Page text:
Composed of a polyester-spandex blend, Hugo Loves Tiki’s youth rash guard—which features a charming pattern of bananas on an orange background—offers UV50 protection. Sizes range from zero to three months, all the way to 12 years old. It’s a playful piece of apparel that protects, too.
Designed in Barcelona and produced in Europe, Lubulona’s wooden toys come together to form little worlds. Each all-natural building block (crafted from high-quality beech wood) has been decorated with non-toxic paint. Their beautiful blue and gray Lubu Town Winterburg Maxi set includes four stackable houses with ladders, two rooftops and two cars with wooden figures. Because of the size of the pieces, this set is recommended for children over three years old. Price is in Euros.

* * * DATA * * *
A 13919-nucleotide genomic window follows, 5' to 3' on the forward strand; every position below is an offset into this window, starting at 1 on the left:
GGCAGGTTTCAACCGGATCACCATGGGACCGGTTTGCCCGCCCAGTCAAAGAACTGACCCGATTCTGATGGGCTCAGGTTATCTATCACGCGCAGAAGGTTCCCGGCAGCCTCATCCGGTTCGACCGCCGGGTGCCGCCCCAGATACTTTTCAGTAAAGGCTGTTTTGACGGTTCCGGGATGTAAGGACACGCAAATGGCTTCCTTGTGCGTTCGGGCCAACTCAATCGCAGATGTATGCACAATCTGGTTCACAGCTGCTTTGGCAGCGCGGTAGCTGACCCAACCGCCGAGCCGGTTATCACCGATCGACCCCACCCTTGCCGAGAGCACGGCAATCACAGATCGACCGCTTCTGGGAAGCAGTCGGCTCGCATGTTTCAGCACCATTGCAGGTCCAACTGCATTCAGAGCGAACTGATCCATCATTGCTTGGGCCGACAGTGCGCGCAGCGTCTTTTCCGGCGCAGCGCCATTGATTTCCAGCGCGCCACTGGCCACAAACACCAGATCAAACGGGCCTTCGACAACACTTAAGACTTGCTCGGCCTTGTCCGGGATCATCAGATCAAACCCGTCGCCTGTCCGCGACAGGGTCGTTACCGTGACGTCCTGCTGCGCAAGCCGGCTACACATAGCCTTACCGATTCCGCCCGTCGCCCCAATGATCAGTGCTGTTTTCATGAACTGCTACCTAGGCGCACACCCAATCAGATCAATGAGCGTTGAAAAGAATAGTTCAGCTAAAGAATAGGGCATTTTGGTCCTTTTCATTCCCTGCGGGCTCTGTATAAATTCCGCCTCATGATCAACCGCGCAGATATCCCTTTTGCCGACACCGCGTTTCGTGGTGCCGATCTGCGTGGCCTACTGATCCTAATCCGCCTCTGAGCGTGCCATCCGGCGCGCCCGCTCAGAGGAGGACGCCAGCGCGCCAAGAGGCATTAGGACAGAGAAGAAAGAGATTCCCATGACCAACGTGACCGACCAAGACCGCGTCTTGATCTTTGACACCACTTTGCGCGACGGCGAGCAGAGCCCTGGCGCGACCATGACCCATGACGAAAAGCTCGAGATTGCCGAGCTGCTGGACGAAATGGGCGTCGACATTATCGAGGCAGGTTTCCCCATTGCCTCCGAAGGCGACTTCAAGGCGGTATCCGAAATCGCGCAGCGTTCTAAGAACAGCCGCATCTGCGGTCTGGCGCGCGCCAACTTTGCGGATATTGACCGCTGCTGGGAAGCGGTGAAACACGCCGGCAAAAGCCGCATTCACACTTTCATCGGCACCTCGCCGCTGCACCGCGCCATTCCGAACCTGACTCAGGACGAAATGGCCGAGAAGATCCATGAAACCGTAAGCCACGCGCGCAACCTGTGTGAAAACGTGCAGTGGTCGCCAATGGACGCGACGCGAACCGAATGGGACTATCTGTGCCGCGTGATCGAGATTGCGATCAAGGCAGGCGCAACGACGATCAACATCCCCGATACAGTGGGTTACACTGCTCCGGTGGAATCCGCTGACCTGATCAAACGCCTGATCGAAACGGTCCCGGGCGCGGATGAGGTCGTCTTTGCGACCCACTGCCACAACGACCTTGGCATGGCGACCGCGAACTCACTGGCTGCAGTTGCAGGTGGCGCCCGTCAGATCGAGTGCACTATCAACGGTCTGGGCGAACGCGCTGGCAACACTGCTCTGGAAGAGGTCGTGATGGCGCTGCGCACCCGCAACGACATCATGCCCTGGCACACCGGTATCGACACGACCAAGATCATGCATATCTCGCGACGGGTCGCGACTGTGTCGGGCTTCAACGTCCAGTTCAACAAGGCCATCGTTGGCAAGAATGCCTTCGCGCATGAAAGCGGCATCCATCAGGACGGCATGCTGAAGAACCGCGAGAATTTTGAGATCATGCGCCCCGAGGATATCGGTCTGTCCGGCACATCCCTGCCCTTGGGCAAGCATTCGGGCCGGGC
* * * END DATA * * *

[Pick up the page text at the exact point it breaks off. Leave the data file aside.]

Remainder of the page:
Dyed by hand in New York, Found My Animal’s cozy Studio Tee comes in various tie-dye patterns. Intended for all kinds of baby animals, though ideal for pet pooches, the lightweight shirts are available from XS (with an eight-inch length) to XXL (with a 22-inch length).
Based in Upstate New York, near the banks of Rondout Creek, Rick Weissman and Tricia Horst’s High Falls Hemp provides a vast array of CBD products—from tinctures to balms, lotions to gummies and even potions for pets. Their CBD Full-Spectrum Tinctures are available in various sizes and potencies (from 300 to 3000mg per dose) with the dropper marked clearly to ensure you ingest the suggested amount. The oil itself feels light, and has a very faint herbal, hemp flavor. It intends to help with pain and anxiety relief, less stressful days and more restful nights. High Falls Hemp owns and controls every single step, from the seeds planted on their 30 acres of farmland to the delivery, and promises to use only the highest quality, purest hemp-derived full-spectrum phytocannabinoids and hemp seed oil for their many offerings.